Archive for February, 2010

Review by Greg Maki
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For years, Black Label Society fans have wanted to hear guitarist Nick Catanese on a studio recording. But why would Zakk Wylde need another player’s fingerprints on his baby? So Nick patiently waited for his opportunity, then seized it, forming Speed X in 2007 with former Queensryche guitarist Mike Stone. Former doubleDrive members Josh Sattler (bass) and Mike Froedge (drums), and singer Jason Fowler, a newcomer out of Atlanta, complete the band’s lineup. (more…)

Review by Greg Maki
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Once upon a time, it was acceptable to be a singer in metal. Bruce Dickinson and a little band called Iron Maiden have done fairly well for themselves. How about Judas Priest? Rob Halford isn’t the “Metal God” for nothing. Even in Metallica’s early days—the only days many so-called Metallica fans will accept—James Hetfield at least tried to sing.

So why in 2010 is a metal band that opts for melody and “clean vocals” that a listener can understand and sing along to rather than the incomprehensible, guttural, vocal-chord-annihilating growling and shrieking immediately dismissed by a large portion of the metal community? Would a young Maiden, Priest or Metallica induce a similar reaction today?

Let’s look at Mutiny Within (not that I am comparing them to those legends) as a test case. (more…)

arsis-starveArsis’ 2008 album, We Are the Nightmare was my first taste of the band, a superb album of technical death metal standing out from the hordes of American metalcore. Arsis is a pure throwback to early ‘80s thrash metal, which just happens to tear its ways through the ribcage of their 2010 release, Starve for the Devil. (more…)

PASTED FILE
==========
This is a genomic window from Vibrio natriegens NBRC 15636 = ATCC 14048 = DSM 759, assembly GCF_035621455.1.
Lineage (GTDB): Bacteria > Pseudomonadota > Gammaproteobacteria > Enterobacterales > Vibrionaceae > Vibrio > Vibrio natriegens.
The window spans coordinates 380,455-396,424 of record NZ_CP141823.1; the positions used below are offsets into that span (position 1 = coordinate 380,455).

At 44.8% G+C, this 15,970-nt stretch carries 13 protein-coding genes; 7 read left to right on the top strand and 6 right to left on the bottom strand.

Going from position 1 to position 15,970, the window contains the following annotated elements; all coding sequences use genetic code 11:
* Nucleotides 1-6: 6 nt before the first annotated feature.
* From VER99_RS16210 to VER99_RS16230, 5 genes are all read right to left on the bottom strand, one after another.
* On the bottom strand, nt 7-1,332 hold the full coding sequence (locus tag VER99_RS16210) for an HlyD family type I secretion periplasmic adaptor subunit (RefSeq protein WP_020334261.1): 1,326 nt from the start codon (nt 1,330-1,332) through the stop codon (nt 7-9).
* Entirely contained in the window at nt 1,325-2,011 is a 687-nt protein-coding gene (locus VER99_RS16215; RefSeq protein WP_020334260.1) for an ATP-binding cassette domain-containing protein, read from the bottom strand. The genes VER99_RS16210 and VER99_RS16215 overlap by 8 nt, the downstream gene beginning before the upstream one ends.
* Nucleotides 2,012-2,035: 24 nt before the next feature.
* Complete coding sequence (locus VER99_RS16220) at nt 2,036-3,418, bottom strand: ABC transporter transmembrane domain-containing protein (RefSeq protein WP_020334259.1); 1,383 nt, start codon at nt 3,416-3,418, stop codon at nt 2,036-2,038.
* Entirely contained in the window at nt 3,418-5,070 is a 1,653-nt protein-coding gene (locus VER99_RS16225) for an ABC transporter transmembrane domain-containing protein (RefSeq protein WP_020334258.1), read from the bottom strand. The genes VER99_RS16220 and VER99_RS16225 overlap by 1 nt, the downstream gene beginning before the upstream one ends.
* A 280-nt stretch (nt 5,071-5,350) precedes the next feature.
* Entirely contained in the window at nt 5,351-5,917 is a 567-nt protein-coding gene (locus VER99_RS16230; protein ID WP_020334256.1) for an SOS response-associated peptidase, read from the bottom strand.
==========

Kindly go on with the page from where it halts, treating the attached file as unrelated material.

Annotations_Of_An_Autopsy_-_The_Reign_Of_Darkness_artworkIf I really wanted to make this easy on myself, I’d describe The Reign of Darkness, the latest by British death metal band Annotations of an Autopsy, in one word: brutal. And that is most certainly a compliment. (more…)

FF-mechanizeI still remember my introduction to the industrial extreme metal machine Fear Factory. I saw them open for Sepultura at the old Hammerjacks in Baltimore, Md., in 1994 alongside Fudge Tunnel and Clutch. At the time, they were touring in support of their debut album, Soul of a New Machine. I’ve been a big fan ever since.

After disbanding amidst a long feud between vocalist Burton C. Bell and guitarist Dino Cazares—who even started a new band called Divine Heresy and released two albums—Fear Factory’s Mechanize is being promoted as the band’s “big comeback album.” Filling out the revamped 2010 lineup is legendary drummer Gene Hoglan (Dethklok, Death, Strapping Young Lad, Dark Angel) and bassist Byron Stroud (Strapping Young Lad). Disgruntled former members, drummer Raymond Herrera and bassist Christian Olde Wolbers, have formed a new band named Arkae and a band name dispute over Fear Factory has since unfolded. During the hiatus, Bell formed Ascension of the Watchers and released an album called Numinosum on Al Jourgensen’s 13th Planet Records. Bell also toured as a live member of Ministry. (more…)

Review by Greg Maki
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I don’t believe a reason has been given on Geffen Records’ end for allowing Rob Zombie to walk before the release of his fourth solo studio album, the sequel to his 1998 solo debut. If the decision was linked somehow to the quality of the material, someone at Geffen, Zombie’s longtime home dating back to the White Zombie days, has some explaining to do. Hellbilly Deluxe 2 is easily Zombie’s best since his first Hellbilly offering. (more…)